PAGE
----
North Shore woman shares warning for others after AirTag found underneath her car

Marissa Girard, of Glencoe, became aware of an AirTag on her vehicle when an alert popped up on her iPhone

NBC Universal, Inc.

Glencoe resident Marissa Girard had just returned from a spring break trip in April when she discovered an Apple AirTag on her vehicle.

Girard became aware when an alert popped up on her iPhone, telling her she could play a sound.

"Stopped my car, I can hear it…" she explained. "And I go back to the undercarriage of my car, I kneel down. And there's an AirTag adhered to the undercarriage of my car."

After hearing the beeping noise, Girard drove straight to the Glencoe Police Department, where officers removed it.
Girard figured out that the person who put the tracker there was someone she was familiar with.

But weeks after reporting it, Girard said police have yet to take action.

"We've asked for help with getting a protective order for our family, and with my stalking, no-contact order, and they're like, I don't know," she stated.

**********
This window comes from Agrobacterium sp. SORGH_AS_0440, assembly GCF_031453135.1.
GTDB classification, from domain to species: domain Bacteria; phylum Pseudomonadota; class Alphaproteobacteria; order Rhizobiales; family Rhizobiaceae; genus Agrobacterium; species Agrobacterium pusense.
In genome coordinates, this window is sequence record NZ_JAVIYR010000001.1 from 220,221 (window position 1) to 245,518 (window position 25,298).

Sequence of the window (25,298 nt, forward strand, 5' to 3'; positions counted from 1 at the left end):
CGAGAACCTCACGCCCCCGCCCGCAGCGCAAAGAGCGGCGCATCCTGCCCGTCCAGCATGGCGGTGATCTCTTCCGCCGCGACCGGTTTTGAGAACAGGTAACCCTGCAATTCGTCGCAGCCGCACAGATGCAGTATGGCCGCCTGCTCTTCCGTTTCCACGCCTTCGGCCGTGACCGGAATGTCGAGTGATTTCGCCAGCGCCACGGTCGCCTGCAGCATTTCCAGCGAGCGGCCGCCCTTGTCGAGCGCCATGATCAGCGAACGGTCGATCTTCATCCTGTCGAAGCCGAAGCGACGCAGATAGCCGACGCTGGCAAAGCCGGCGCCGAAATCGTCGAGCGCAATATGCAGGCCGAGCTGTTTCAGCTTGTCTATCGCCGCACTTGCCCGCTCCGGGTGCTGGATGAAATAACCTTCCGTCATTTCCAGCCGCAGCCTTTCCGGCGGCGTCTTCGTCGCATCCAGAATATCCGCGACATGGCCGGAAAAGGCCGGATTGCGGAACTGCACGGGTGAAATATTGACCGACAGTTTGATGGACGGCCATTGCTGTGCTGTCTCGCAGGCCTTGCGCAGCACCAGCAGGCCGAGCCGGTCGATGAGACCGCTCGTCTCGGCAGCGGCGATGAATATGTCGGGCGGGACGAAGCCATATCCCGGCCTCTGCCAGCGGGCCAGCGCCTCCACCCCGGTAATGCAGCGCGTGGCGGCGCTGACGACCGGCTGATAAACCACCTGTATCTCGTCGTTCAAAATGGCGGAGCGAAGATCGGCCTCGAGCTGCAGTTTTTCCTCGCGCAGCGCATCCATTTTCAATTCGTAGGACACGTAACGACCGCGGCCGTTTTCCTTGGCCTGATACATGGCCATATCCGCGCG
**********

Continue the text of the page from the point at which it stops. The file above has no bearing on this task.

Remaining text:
In an email, Glencoe police told NBC Chicago that "all investigative leads were exhausted" and that detectives "were unable to definitively determine any guilty party in this incident."

AirTags are designed to help locate items like keys or remotes.

But using AirTags to track a person's movements seems to be a nationwide problem. Numerous people have been arrested and charged in other states for doing so, and the issue has also led to a class-action lawsuit against Apple.

Girard said she feels lucky that she owns an iPhone because she was able to detect that AirTag. But anyone with an Android cell phone may not be able to do the same.

"It's a serious crime," she said.

Girard hopes by sharing her story, people will take the issue seriously.

Contact Us